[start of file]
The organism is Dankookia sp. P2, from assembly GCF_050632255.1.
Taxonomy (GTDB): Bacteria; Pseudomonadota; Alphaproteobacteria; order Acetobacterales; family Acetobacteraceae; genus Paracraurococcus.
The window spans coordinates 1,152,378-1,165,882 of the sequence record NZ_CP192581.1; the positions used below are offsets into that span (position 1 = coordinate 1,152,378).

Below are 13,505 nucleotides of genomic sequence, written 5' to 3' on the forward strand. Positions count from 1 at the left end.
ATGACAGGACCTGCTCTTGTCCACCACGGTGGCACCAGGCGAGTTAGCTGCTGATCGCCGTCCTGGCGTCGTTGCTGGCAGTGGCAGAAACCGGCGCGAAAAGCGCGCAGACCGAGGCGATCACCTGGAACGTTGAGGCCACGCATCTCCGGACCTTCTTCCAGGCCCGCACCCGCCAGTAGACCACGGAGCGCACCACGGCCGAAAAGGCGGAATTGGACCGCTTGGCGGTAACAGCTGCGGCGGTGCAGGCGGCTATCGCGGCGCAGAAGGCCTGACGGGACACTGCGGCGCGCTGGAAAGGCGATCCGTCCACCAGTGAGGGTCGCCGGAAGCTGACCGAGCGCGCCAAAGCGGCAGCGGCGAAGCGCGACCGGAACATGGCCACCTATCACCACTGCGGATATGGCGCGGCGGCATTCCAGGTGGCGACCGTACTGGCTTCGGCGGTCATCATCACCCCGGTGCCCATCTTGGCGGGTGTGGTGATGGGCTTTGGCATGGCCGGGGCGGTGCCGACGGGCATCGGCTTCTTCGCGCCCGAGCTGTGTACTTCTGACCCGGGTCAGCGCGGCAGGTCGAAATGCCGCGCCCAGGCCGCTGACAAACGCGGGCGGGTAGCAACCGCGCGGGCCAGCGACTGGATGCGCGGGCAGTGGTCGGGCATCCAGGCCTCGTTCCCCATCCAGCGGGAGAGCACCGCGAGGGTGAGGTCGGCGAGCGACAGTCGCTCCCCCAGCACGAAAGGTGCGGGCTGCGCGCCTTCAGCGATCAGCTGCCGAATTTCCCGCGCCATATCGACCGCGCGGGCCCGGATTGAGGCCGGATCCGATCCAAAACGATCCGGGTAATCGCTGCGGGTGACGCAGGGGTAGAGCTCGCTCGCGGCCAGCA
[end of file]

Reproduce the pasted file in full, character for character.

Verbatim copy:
The organism is Dankookia sp. P2, from assembly GCF_050632255.1.
Taxonomy (GTDB): Bacteria; Pseudomonadota; Alphaproteobacteria; order Acetobacterales; family Acetobacteraceae; genus Paracraurococcus.
The window spans coordinates 1,152,378-1,165,882 of the sequence record NZ_CP192581.1; the positions used below are offsets into that span (position 1 = coordinate 1,152,378).

Below are 13,505 nucleotides of genomic sequence, written 5' to 3' on the forward strand. Positions count from 1 at the left end.
ATGACAGGACCTGCTCTTGTCCACCACGGTGGCACCAGGCGAGTTAGCTGCTGATCGCCGTCCTGGCGTCGTTGCTGGCAGTGGCAGAAACCGGCGCGAAAAGCGCGCAGACCGAGGCGATCACCTGGAACGTTGAGGCCACGCATCTCCGGACCTTCTTCCAGGCCCGCACCCGCCAGTAGACCACGGAGCGCACCACGGCCGAAAAGGCGGAATTGGACCGCTTGGCGGTAACAGCTGCGGCGGTGCAGGCGGCTATCGCGGCGCAGAAGGCCTGACGGGACACTGCGGCGCGCTGGAAAGGCGATCCGTCCACCAGTGAGGGTCGCCGGAAGCTGACCGAGCGCGCCAAAGCGGCAGCGGCGAAGCGCGACCGGAACATGGCCACCTATCACCACTGCGGATATGGCGCGGCGGCATTCCAGGTGGCGACCGTACTGGCTTCGGCGGTCATCATCACCCCGGTGCCCATCTTGGCGGGTGTGGTGATGGGCTTTGGCATGGCCGGGGCGGTGCCGACGGGCATCGGCTTCTTCGCGCCCGAGCTGTGTACTTCTGACCCGGGTCAGCGCGGCAGGTCGAAATGCCGCGCCCAGGCCGCTGACAAACGCGGGCGGGTAGCAACCGCGCGGGCCAGCGACTGGATGCGCGGGCAGTGGTCGGGCATCCAGGCCTCGTTCCCCATCCAGCGGGAGAGCACCGCGAGGGTGAGGTCGGCGAGCGACAGTCGCTCCCCCAGCACGAAAGGTGCGGGCTGCGCGCCTTCAGCGATCAGCTGCCGAATTTCCCGCGCCATATCGACCGCGCGGGCCCGGATTGAGGCCGGATCCGATCCAAAACGATCCGGGTAATCGCTGCGGGTGACGCAGGGGTAGAGCTCGCTCGCGGCCAGCA